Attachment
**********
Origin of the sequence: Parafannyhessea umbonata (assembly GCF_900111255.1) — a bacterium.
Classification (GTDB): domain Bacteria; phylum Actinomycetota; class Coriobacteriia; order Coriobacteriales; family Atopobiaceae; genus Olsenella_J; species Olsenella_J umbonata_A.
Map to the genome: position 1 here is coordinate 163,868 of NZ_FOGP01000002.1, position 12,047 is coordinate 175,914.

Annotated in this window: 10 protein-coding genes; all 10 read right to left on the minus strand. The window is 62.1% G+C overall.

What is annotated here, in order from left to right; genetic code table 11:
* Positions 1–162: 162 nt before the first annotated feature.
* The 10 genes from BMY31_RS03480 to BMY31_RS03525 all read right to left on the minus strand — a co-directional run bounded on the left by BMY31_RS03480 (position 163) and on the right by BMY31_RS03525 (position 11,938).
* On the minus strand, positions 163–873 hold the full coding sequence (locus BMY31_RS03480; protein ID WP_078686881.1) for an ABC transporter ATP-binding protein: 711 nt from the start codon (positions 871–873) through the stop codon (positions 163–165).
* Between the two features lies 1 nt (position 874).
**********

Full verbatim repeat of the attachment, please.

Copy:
Origin of the sequence: Parafannyhessea umbonata (assembly GCF_900111255.1) — a bacterium.
Classification (GTDB): domain Bacteria; phylum Actinomycetota; class Coriobacteriia; order Coriobacteriales; family Atopobiaceae; genus Olsenella_J; species Olsenella_J umbonata_A.
Map to the genome: position 1 here is coordinate 163,868 of NZ_FOGP01000002.1, position 12,047 is coordinate 175,914.

Annotated in this window: 10 protein-coding genes; all 10 read right to left on the minus strand. The window is 62.1% G+C overall.

What is annotated here, in order from left to right; genetic code table 11:
* Positions 1–162: 162 nt before the first annotated feature.
* The 10 genes from BMY31_RS03480 to BMY31_RS03525 all read right to left on the minus strand — a co-directional run bounded on the left by BMY31_RS03480 (position 163) and on the right by BMY31_RS03525 (position 11,938).
* On the minus strand, positions 163–873 hold the full coding sequence (locus BMY31_RS03480; protein ID WP_078686881.1) for an ABC transporter ATP-binding protein: 711 nt from the start codon (positions 871–873) through the stop codon (positions 163–165).
* Between the two features lies 1 nt (position 874).